In an interview with Jan Diedrichsen, Dmitri Berezhkov explains why he has not been able to return to his home in Russia for a long time, what the current regime means for him and his family and how he imagines Russia after Putin.
Dmitri Berezhkov has lived in Norway for over a decade. His political commitment to the indigenous peoples of the Russian Federation has driven him from his homeland. He is an Itelmene from Kamchatka and editor-in-chief of the website “Indigenous Russia” as well as co-founder of the “International Committee for Indigenous Peoples of Russia” (ICIPR).
I meet Dmitri on a rainy, uncomfortable fall day in Brussels. Everything as usual? Not quite: the nervousness in Brussels is almost palpable. One demonstration follows the next on the streets of the European Quarter. After the cowardly murder of two Swedish soccer fans, the security situation is even tenser. The tension is also palpable in the European Parliament, at the many events and political discussions.
In such tense, geopolitically dramatic times, who is interested in the threatened peoples and minorities of Russia? In conversation, Dmitri immediately makes it clear that he no longer wants to be an activist. I ask him, slightly surprised, what he means by this, as he is one of the most prominent indigenous voices in the diaspora and laughingly confirms that the Russian security apparatus continues to keep a very close eye on what he is up to abroad. He is skeptical as to whether the current approach to working for the threatened peoples is really effective: “We have to be honest, as activists we can hardly achieve anything. We don’t really make a difference for our peoples. We may be invited and allowed to submit reports – but what good does it do for our communities?” says Dmitri, who sees his personal future at the interface between science and politics.
“We have to document what is happening right now and we have to prepare for a time after Putin,” says Dmitri. He does not sound defeatist, but continues to be combative when he talks about the scandalous exploitation of nature in the Far North of Russia, where numerous European and German companies are still making a profit.
Almost incidentally, he talks about how his brother-in-law was recruited to the front from the street – against his will. It is the indigenous peoples who have to pay a particularly high price for the imperial phantom pains of Vladimir Putin and his revanchist Russia. As so often in the past, the soldiers for Russia’s bloody wars are not recruited in Moscow or St. Petersburg, but in the vast expanses of territories stolen by the Russian colonizers. The blood toll among the indigenous peoples in this war is correspondingly high.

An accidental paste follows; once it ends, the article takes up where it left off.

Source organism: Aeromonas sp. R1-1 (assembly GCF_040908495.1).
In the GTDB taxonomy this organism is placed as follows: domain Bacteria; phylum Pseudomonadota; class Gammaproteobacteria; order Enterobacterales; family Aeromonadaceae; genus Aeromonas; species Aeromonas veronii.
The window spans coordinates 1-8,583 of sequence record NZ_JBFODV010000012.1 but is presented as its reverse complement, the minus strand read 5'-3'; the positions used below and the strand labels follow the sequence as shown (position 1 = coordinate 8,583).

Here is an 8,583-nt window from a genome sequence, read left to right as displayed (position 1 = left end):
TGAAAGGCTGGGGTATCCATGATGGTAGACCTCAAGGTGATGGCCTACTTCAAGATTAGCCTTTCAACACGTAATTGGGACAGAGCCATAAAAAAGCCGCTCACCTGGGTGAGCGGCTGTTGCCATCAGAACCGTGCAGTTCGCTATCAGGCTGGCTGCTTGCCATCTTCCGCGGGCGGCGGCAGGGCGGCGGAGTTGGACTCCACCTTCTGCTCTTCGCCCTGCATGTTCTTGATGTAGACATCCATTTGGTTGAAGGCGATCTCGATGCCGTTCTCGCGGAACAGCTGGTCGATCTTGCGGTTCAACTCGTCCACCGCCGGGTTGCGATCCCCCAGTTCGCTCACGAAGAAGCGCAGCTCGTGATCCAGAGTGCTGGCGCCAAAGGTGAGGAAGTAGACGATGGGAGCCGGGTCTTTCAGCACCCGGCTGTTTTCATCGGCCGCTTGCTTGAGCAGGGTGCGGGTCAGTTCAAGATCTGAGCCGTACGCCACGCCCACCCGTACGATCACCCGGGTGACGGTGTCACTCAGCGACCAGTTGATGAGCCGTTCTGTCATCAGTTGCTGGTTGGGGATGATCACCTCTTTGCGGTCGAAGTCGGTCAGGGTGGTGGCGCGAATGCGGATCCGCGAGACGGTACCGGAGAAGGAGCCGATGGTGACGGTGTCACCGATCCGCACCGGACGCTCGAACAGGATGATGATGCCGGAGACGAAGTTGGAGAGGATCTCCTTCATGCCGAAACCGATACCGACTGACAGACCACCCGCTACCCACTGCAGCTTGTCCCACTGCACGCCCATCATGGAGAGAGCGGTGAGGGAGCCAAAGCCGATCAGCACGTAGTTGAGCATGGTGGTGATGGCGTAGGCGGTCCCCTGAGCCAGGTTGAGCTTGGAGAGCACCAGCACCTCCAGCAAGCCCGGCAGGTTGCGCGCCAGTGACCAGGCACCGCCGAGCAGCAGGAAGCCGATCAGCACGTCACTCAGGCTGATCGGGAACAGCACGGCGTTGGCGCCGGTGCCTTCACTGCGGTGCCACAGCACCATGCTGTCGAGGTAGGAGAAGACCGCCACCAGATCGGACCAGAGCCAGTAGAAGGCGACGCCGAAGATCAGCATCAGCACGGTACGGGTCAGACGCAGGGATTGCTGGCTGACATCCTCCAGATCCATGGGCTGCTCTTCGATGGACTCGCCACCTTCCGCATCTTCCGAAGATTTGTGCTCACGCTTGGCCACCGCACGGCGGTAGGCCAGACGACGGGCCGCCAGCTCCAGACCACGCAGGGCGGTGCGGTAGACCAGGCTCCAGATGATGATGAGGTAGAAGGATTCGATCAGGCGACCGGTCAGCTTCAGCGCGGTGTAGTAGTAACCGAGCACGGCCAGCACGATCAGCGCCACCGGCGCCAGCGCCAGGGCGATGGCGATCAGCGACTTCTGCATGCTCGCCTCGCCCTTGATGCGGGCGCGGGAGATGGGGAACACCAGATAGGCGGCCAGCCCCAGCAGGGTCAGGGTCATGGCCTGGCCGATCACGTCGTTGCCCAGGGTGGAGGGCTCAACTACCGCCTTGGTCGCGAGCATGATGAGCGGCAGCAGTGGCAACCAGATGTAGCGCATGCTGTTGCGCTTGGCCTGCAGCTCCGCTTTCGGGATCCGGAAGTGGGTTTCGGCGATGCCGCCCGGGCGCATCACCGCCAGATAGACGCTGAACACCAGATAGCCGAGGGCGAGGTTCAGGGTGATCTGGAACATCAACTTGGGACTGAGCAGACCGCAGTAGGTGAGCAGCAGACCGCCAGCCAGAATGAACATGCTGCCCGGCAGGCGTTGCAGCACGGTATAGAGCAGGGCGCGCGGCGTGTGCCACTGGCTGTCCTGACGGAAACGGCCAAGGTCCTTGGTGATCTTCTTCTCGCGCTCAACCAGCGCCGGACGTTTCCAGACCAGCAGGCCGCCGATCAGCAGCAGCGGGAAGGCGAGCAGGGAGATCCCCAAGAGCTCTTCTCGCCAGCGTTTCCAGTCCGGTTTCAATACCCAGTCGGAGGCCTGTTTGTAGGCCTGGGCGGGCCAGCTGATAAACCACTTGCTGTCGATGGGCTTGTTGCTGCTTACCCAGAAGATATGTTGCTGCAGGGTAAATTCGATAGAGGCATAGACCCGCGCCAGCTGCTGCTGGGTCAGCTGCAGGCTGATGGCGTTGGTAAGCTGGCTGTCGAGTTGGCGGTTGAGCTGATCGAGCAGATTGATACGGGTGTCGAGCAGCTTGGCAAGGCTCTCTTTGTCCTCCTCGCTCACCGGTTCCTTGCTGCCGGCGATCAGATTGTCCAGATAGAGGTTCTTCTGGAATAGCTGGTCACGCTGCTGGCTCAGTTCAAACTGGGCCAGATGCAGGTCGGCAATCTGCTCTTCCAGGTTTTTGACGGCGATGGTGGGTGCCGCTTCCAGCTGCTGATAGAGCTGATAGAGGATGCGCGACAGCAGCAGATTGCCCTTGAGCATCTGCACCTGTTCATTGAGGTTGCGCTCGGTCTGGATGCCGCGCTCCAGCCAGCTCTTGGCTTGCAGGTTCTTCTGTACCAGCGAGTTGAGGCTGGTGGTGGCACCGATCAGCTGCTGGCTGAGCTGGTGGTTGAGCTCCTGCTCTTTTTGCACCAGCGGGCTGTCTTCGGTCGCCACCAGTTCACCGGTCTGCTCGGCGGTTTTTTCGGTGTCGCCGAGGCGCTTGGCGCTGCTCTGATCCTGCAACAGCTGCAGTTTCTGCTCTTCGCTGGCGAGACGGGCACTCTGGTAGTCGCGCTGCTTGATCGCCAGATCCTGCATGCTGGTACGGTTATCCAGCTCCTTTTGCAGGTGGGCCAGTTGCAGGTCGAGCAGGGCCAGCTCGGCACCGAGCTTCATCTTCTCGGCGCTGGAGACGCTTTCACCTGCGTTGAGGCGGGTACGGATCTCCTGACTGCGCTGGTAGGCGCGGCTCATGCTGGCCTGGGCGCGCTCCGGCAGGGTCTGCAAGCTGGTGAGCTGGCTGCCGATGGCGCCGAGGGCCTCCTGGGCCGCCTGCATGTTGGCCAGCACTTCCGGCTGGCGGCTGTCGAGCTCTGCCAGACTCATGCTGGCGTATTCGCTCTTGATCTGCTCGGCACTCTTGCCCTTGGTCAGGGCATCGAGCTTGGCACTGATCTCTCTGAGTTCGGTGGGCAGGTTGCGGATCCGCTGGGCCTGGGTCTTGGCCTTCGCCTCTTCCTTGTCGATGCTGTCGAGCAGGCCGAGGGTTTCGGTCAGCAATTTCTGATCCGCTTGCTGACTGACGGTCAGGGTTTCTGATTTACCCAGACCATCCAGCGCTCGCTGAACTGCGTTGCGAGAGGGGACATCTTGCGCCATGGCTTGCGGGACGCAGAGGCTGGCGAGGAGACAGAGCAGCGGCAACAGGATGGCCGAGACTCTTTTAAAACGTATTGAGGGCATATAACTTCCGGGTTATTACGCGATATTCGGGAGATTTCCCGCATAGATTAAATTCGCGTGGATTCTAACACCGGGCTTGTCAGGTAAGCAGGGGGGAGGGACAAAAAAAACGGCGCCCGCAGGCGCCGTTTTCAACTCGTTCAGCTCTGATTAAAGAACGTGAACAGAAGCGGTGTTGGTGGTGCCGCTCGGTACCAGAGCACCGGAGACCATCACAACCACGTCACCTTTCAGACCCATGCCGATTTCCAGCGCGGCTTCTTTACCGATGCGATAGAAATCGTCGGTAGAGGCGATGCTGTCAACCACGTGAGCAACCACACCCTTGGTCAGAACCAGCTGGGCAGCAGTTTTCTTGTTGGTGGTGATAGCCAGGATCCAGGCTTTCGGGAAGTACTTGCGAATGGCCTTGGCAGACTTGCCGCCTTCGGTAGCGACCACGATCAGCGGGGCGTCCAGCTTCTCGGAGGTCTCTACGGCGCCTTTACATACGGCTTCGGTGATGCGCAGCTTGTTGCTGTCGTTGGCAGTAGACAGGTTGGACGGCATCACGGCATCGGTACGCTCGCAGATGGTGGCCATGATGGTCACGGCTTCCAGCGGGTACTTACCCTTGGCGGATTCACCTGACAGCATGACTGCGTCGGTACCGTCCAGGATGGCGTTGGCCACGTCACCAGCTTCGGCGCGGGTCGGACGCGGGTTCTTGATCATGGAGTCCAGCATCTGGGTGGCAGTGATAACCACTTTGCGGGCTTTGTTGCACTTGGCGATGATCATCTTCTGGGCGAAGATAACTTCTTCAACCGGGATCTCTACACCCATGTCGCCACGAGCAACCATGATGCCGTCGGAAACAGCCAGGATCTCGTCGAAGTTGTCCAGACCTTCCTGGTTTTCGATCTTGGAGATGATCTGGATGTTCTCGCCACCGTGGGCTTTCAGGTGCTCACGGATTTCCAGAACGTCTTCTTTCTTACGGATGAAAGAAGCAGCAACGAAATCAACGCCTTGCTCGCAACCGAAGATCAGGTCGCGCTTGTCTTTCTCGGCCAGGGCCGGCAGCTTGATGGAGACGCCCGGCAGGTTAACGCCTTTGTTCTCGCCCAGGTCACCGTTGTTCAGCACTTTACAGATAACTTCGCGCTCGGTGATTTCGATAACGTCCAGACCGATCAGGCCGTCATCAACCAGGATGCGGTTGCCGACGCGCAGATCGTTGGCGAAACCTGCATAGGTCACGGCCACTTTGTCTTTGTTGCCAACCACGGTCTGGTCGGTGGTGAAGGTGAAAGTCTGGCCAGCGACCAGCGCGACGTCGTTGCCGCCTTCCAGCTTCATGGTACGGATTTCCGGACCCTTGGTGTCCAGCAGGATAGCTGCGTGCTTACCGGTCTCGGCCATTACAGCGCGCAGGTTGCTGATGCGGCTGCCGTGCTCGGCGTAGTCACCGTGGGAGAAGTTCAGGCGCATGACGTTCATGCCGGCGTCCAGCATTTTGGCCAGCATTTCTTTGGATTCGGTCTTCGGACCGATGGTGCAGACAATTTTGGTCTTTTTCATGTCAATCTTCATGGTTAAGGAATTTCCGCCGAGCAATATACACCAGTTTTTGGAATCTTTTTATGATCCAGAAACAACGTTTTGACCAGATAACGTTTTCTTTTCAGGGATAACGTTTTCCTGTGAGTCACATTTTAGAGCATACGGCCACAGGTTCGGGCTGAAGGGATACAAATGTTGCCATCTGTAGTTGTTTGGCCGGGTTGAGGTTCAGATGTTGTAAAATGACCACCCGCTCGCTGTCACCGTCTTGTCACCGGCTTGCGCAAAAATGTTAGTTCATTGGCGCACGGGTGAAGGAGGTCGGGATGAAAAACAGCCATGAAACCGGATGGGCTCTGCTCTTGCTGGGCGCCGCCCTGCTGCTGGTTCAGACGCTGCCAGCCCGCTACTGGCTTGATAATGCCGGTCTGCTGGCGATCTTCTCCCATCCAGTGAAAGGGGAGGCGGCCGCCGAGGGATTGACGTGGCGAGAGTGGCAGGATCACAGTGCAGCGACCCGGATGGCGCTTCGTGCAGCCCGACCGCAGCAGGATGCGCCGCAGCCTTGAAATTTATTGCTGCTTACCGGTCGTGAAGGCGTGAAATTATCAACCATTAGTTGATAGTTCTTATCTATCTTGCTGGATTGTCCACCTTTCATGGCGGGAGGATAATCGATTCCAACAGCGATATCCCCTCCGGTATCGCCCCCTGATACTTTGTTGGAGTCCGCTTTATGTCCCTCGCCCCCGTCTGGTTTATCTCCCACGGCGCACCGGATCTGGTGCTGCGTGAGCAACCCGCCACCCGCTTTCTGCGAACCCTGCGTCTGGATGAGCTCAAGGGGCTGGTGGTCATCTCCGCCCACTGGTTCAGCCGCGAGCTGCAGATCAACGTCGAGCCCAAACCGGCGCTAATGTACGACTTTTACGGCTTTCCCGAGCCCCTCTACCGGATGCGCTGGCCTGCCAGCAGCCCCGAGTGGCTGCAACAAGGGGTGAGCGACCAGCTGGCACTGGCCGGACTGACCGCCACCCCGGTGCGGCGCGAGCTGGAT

But what will Russia look like after Putin? According to Dmitri, there is currently a lot of talk among the opposition (all of whom live abroad or have to operate underground) about the decolonization of Russia. That many Russians continue to cling to the misconception that the Russian Federation only consists of Russia. And that only Russians live in Russia. In its history, Russia has stolen its territories in the tradition of the colonialism of the European empires. Russia has never broken with its colonial past, but sees the conquests from the 18th century to the present day as a return to “Mother Russia”.
“It is crucial for the indigenous peoples of Russia that the Russian state and society recognize the historical fact of colonization. This could be the starting point for a new, fairer relationship between the indigenous peoples and the state. Such recognition is the first step towards national reconciliation, as has taken place in Canada, Norway, Australia and other countries with a history of injustice towards their indigenous peoples,” explains Dmitri, who knows that this vision of Russian decolonization is currently completely hopeless.
“Liberation from Russia’s authoritarian regime could quickly turn us into citizens of a new authoritarian country. The bitter reality is that there is virtually no prospect that the small populations of indigenous peoples in Russia’s Far North, Siberia and the Far East will ever have the luxury of self-determination in the form of independent states. No matter how the political situation in Russia develops, we will probably be living in a somebody’s country,” says Dmitri, adding: “Numerous other problems stand between our peoples and their self-determination. We suffer from the lack of qualified specialists, the geographical isolation of our ancestral territories, the low level of education of our people and insufficient financial resources. In addition, in the regions that are our ancestral homeland, we only make up a minority of the population for the most parts of the country.”
An important prerequisite for survival and further development as independent nations is therefore not the ability to establish and govern their own state, but meaningful political participation.
“Our institutions of self-government must have the ability to ensure that our hunters, fishermen and herders have access to their traditional lands and resources, that our cultures and languages are preserved and that our peoples have the opportunity to realize their political, economic and social potential,” says Dmitri.
After the conversation on a rainy day in Brussels, I am left somewhat ashamed, as I so often am after such meetings, because my best offer of support is to express my understanding and affection. But Dimitri can’t buy anything in return. He is hardly short of explanations of understanding. He was delighted with my invitation to get to know the German-Danish border region. And even if Dimitri no longer wants to be an activist, he is a prime example of a good and courageous representative of his people.